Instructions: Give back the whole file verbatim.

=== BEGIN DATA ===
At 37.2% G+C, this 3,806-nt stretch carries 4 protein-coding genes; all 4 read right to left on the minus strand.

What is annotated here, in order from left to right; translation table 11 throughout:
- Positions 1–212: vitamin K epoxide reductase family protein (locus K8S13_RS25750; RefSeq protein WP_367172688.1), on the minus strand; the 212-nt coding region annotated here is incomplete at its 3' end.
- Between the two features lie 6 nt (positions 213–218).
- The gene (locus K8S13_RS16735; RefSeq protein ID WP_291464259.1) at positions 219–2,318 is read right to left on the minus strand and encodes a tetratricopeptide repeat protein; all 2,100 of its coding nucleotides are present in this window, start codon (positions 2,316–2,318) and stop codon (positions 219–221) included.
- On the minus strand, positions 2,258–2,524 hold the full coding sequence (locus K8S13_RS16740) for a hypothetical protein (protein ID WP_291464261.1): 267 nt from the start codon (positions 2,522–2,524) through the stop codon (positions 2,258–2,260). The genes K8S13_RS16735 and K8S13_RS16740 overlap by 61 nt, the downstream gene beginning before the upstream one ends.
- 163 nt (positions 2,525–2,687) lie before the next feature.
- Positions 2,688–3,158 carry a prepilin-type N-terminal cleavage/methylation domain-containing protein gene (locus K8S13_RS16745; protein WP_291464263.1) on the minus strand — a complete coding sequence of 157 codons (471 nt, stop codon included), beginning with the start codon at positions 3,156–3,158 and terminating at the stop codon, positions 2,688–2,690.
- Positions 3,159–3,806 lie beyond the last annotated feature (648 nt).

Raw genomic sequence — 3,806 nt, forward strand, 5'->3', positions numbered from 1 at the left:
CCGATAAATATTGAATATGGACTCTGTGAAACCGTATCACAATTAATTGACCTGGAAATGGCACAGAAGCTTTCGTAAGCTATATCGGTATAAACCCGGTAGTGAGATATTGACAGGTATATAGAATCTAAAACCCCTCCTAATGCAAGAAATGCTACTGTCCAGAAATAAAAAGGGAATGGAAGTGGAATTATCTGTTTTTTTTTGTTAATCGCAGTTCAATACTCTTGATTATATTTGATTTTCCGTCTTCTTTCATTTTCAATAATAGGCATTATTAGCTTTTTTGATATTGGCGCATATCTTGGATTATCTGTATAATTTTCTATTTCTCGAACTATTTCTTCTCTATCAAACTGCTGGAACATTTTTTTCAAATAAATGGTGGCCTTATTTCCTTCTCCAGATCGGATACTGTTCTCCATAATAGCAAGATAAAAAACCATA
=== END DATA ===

At 37.2% G+C, this 3,806-nt stretch carries 4 protein-coding genes; all 4 read right to left on the minus strand.

What is annotated here, in order from left to right; translation table 11 throughout:
- Positions 1–212: vitamin K epoxide reductase family protein (locus K8S13_RS25750; RefSeq protein WP_367172688.1), on the minus strand; the 212-nt coding region annotated here is incomplete at its 3' end.
- Between the two features lie 6 nt (positions 213–218).
- The gene (locus K8S13_RS16735; RefSeq protein ID WP_291464259.1) at positions 219–2,318 is read right to left on the minus strand and encodes a tetratricopeptide repeat protein; all 2,100 of its coding nucleotides are present in this window, start codon (positions 2,316–2,318) and stop codon (positions 219–221) included.
- On the minus strand, positions 2,258–2,524 hold the full coding sequence (locus K8S13_RS16740) for a hypothetical protein (protein ID WP_291464261.1): 267 nt from the start codon (positions 2,522–2,524) through the stop codon (positions 2,258–2,260). The genes K8S13_RS16735 and K8S13_RS16740 overlap by 61 nt, the downstream gene beginning before the upstream one ends.
- 163 nt (positions 2,525–2,687) lie before the next feature.
- Positions 2,688–3,158 carry a prepilin-type N-terminal cleavage/methylation domain-containing protein gene (locus K8S13_RS16745; protein WP_291464263.1) on the minus strand — a complete coding sequence of 157 codons (471 nt, stop codon included), beginning with the start codon at positions 3,156–3,158 and terminating at the stop codon, positions 2,688–2,690.
- Positions 3,159–3,806 lie beyond the last annotated feature (648 nt).

Raw genomic sequence — 3,806 nt, forward strand, 5'->3', positions numbered from 1 at the left:
CCGATAAATATTGAATATGGACTCTGTGAAACCGTATCACAATTAATTGACCTGGAAATGGCACAGAAGCTTTCGTAAGCTATATCGGTATAAACCCGGTAGTGAGATATTGACAGGTATATAGAATCTAAAACCCCTCCTAATGCAAGAAATGCTACTGTCCAGAAATAAAAAGGGAATGGAAGTGGAATTATCTGTTTTTTTTTGTTAATCGCAGTTCAATACTCTTGATTATATTTGATTTTCCGTCTTCTTTCATTTTCAATAATAGGCATTATTAGCTTTTTTGATATTGGCGCATATCTTGGATTATCTGTATAATTTTCTATTTCTCGAACTATTTCTTCTCTATCAAACTGCTGGAACATTTTTTTCAAATAAATGGTGGCCTTATTTCCTTCTCCAGATCGGATACTGTTCTCCATAATAGCAAGATAAAAAACCATA